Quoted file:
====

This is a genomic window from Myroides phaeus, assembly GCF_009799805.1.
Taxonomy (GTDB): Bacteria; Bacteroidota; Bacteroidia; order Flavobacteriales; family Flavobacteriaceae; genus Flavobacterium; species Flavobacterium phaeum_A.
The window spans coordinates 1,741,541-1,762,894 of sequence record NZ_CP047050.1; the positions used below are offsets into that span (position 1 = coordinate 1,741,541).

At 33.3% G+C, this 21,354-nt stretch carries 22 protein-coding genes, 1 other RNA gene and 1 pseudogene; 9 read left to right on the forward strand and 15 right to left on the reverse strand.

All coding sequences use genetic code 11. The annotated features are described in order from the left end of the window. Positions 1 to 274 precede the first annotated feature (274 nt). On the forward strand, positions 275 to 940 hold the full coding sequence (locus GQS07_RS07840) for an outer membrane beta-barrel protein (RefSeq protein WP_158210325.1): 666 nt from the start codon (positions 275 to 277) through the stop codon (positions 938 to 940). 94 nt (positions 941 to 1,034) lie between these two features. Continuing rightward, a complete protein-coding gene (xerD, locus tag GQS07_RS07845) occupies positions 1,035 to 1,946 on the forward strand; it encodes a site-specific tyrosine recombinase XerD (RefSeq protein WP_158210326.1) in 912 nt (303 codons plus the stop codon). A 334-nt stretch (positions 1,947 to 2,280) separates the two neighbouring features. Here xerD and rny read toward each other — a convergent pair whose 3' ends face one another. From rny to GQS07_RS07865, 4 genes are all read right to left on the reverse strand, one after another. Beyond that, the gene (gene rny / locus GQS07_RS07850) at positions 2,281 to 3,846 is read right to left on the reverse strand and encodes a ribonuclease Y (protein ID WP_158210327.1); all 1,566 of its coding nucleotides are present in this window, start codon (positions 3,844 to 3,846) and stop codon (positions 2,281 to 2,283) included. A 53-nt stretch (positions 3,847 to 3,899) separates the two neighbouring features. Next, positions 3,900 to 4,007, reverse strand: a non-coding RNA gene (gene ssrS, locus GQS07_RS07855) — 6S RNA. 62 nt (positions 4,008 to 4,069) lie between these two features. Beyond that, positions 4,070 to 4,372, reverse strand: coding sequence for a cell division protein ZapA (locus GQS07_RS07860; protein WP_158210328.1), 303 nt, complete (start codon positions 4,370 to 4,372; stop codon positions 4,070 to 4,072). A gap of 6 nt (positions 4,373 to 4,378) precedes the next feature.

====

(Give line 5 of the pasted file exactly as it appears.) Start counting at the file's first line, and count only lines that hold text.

All coding sequences use genetic code 11. The annotated features are described in order from the left end of the window. Positions 1 to 274 precede the first annotated feature (274 nt). On the forward strand, positions 275 to 940 hold the full coding sequence (locus GQS07_RS07840) for an outer membrane beta-barrel protein (RefSeq protein WP_158210325.1): 666 nt from the start codon (positions 275 to 277) through the stop codon (positions 938 to 940). 94 nt (positions 941 to 1,034) lie between these two features. Continuing rightward, a complete protein-coding gene (xerD, locus tag GQS07_RS07845) occupies positions 1,035 to 1,946 on the forward strand; it encodes a site-specific tyrosine recombinase XerD (RefSeq protein WP_158210326.1) in 912 nt (303 codons plus the stop codon). A 334-nt stretch (positions 1,947 to 2,280) separates the two neighbouring features. Here xerD and rny read toward each other — a convergent pair whose 3' ends face one another. From rny to GQS07_RS07865, 4 genes are all read right to left on the reverse strand, one after another. Beyond that, the gene (gene rny / locus GQS07_RS07850) at positions 2,281 to 3,846 is read right to left on the reverse strand and encodes a ribonuclease Y (protein ID WP_158210327.1); all 1,566 of its coding nucleotides are present in this window, start codon (positions 3,844 to 3,846) and stop codon (positions 2,281 to 2,283) included. A 53-nt stretch (positions 3,847 to 3,899) separates the two neighbouring features. Next, positions 3,900 to 4,007, reverse strand: a non-coding RNA gene (gene ssrS, locus GQS07_RS07855) — 6S RNA. 62 nt (positions 4,008 to 4,069) lie between these two features. Beyond that, positions 4,070 to 4,372, reverse strand: coding sequence for a cell division protein ZapA (locus GQS07_RS07860; protein WP_158210328.1), 303 nt, complete (start codon positions 4,370 to 4,372; stop codon positions 4,070 to 4,072). A gap of 6 nt (positions 4,373 to 4,378) precedes the next feature.